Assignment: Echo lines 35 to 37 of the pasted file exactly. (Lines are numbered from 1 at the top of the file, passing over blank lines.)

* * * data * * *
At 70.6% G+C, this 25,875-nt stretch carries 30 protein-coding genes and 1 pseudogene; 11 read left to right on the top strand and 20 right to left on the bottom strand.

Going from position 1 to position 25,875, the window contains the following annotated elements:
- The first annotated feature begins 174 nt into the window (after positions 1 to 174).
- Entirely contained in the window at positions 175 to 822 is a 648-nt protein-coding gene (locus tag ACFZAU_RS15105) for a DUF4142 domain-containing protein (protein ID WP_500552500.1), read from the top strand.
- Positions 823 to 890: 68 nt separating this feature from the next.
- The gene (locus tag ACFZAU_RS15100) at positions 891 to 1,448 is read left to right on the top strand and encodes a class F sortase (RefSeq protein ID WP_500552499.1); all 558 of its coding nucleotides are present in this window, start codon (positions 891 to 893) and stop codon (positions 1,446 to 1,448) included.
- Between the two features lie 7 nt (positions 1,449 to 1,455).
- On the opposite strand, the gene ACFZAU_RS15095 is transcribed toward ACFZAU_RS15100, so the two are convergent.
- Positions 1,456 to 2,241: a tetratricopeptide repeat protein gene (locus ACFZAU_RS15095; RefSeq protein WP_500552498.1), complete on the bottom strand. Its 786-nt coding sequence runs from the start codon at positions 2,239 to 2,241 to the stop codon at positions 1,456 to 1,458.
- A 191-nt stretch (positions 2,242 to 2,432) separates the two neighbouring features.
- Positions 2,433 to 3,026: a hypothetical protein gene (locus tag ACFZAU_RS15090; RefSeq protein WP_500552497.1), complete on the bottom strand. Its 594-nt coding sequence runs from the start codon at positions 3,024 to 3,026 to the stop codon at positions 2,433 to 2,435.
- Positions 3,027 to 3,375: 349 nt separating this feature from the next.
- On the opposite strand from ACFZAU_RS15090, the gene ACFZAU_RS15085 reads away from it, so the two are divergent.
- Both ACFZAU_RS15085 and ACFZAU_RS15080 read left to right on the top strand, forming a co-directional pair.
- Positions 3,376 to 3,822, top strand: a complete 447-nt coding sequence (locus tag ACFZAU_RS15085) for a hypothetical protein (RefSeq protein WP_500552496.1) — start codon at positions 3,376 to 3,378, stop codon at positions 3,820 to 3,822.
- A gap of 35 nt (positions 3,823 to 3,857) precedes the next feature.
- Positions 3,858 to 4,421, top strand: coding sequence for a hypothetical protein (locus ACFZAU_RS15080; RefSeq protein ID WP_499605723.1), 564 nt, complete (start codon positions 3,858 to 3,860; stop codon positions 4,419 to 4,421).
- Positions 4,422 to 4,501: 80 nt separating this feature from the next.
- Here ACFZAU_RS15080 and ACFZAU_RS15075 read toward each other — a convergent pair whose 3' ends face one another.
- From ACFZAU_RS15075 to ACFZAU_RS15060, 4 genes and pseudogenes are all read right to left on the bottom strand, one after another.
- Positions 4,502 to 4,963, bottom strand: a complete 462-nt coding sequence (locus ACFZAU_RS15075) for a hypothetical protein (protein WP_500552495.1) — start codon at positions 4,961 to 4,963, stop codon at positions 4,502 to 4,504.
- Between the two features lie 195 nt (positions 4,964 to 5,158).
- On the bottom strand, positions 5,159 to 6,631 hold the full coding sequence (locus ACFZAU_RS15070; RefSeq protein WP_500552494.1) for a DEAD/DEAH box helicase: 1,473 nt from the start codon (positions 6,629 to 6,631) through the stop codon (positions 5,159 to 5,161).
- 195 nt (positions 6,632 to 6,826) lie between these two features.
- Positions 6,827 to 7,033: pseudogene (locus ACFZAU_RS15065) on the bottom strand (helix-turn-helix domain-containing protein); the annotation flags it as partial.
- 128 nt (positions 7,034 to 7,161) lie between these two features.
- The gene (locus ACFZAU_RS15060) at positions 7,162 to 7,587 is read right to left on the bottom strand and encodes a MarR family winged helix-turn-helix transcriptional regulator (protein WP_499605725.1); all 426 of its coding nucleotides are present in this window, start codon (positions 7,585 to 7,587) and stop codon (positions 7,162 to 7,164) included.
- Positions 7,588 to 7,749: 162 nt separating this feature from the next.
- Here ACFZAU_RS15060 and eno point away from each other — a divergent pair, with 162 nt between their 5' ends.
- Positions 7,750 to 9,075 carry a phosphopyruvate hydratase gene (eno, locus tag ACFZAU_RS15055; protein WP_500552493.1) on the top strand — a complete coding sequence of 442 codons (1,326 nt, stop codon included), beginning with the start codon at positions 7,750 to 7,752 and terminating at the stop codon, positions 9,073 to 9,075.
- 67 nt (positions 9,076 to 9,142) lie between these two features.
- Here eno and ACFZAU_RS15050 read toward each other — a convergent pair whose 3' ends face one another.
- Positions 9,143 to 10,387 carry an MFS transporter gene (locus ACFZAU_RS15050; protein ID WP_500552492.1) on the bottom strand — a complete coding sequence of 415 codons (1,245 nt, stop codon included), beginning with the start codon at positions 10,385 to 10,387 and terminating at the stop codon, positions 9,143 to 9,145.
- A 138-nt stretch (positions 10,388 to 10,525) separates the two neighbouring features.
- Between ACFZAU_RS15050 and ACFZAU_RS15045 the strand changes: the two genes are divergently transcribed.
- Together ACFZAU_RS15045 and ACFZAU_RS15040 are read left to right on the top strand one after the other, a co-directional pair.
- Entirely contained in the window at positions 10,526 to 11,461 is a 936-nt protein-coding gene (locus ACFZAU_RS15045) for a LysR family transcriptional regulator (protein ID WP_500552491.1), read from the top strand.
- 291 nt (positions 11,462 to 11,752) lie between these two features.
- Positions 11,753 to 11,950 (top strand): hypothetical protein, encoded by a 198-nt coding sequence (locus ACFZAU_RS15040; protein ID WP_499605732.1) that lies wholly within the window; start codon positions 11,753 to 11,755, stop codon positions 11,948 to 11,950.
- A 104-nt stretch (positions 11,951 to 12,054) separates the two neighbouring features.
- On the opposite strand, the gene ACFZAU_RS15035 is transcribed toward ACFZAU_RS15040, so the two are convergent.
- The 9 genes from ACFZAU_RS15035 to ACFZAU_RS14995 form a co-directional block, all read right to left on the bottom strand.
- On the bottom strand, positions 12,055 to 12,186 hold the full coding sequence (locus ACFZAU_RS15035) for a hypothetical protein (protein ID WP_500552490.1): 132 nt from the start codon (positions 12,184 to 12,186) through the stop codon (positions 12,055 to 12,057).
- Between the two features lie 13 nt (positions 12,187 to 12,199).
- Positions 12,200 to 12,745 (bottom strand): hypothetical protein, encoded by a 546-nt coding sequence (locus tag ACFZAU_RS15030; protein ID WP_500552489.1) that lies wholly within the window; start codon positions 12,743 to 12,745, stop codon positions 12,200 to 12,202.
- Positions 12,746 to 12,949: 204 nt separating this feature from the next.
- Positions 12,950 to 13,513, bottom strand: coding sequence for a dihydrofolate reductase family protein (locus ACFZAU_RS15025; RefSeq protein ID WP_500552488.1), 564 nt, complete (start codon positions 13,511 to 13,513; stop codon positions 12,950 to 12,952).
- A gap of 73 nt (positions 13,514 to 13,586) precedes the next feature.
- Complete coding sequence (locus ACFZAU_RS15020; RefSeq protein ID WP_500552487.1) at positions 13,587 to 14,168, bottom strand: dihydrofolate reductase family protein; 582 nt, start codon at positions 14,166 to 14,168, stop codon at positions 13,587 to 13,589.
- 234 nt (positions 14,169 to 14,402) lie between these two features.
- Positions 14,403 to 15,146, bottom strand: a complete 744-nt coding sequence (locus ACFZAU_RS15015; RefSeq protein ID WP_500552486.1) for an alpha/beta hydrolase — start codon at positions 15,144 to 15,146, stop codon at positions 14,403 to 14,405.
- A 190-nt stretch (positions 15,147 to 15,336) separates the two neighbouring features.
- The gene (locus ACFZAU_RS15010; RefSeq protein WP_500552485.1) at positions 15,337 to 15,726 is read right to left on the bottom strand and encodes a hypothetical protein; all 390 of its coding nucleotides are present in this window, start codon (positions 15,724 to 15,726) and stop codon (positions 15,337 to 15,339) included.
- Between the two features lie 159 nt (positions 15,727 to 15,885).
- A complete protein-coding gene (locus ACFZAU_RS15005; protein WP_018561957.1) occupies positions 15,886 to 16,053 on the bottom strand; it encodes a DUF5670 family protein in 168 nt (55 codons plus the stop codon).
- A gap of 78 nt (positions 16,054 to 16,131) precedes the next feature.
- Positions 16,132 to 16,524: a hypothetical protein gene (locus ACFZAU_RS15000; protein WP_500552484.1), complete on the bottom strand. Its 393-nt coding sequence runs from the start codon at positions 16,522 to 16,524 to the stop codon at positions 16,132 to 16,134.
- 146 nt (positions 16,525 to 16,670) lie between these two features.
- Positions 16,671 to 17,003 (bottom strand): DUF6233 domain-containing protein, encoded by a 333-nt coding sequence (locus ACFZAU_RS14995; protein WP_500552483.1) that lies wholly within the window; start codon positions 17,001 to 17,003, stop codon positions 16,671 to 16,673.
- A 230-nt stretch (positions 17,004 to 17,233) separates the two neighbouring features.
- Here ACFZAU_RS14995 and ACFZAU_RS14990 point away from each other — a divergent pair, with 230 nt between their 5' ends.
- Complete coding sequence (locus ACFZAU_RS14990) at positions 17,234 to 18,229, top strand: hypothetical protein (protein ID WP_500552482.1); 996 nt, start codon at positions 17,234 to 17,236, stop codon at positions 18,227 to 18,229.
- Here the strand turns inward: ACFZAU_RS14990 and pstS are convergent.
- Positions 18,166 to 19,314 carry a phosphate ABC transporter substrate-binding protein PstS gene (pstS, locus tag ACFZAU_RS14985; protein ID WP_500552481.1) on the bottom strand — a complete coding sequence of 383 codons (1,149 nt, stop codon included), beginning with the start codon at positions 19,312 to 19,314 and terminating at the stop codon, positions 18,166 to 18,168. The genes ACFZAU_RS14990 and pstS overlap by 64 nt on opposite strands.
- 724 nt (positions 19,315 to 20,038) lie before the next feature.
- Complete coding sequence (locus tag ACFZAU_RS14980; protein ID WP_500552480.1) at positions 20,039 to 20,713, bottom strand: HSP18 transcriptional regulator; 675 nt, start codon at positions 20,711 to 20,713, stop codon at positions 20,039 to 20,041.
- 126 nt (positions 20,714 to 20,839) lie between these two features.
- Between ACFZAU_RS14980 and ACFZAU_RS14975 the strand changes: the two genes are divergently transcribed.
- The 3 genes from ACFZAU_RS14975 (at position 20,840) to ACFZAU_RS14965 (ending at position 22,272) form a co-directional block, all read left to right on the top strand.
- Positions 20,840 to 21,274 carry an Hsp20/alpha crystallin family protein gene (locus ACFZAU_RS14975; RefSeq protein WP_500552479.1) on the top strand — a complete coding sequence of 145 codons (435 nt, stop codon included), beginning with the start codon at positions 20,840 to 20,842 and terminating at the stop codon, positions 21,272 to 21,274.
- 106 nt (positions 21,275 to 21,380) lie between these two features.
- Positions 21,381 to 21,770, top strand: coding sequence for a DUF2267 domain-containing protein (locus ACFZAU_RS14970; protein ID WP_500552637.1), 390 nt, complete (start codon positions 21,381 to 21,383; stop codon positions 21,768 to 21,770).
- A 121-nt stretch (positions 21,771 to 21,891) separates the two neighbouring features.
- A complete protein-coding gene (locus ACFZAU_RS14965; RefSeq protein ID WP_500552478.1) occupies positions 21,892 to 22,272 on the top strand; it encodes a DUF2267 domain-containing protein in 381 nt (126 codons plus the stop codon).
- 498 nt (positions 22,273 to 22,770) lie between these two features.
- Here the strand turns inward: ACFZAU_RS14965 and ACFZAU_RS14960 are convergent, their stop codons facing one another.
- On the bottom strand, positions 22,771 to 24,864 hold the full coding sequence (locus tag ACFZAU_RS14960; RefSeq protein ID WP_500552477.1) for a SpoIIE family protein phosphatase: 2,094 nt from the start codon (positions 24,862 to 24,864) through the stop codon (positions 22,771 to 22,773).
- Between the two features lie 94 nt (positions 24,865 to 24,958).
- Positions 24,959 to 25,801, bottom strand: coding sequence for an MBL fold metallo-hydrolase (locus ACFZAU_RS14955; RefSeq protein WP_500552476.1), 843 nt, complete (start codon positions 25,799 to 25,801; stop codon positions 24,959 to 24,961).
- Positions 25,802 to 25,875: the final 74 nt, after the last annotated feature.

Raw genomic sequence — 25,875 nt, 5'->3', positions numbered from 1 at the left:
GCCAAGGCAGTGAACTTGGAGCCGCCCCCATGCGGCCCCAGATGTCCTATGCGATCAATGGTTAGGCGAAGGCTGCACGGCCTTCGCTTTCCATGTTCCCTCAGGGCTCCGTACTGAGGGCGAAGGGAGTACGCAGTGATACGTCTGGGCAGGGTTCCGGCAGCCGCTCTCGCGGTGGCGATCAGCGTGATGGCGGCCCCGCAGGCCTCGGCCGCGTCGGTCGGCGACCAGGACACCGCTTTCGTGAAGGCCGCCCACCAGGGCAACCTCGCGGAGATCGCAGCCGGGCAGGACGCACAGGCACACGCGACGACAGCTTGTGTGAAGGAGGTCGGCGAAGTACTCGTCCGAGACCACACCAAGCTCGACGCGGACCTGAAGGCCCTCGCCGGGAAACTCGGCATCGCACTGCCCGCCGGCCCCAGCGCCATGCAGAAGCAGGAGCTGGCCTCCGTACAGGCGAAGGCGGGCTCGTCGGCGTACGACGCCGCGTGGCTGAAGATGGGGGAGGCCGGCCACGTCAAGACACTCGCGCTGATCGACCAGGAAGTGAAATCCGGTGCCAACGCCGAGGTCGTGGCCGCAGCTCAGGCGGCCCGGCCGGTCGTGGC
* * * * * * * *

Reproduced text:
- Between ACFZAU_RS15050 and ACFZAU_RS15045 the strand changes: the two genes are divergently transcribed.
- Together ACFZAU_RS15045 and ACFZAU_RS15040 are read left to right on the top strand one after the other, a co-directional pair.
- Entirely contained in the window at positions 10,526 to 11,461 is a 936-nt protein-coding gene (locus ACFZAU_RS15045) for a LysR family transcriptional regulator (protein ID WP_500552491.1), read from the top strand.